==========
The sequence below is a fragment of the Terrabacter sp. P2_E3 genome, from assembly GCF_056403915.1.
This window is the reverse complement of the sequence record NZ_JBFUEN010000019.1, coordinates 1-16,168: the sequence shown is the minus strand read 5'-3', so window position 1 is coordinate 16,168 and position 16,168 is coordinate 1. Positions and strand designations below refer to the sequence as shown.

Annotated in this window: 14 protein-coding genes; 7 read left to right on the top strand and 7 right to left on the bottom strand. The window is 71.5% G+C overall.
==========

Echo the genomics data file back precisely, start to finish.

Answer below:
The sequence below is a fragment of the Terrabacter sp. P2_E3 genome, from assembly GCF_056403915.1.
This window is the reverse complement of the sequence record NZ_JBFUEN010000019.1, coordinates 1-16,168: the sequence shown is the minus strand read 5'-3', so window position 1 is coordinate 16,168 and position 16,168 is coordinate 1. Positions and strand designations below refer to the sequence as shown.

Annotated in this window: 14 protein-coding genes; 7 read left to right on the top strand and 7 right to left on the bottom strand. The window is 71.5% G+C overall.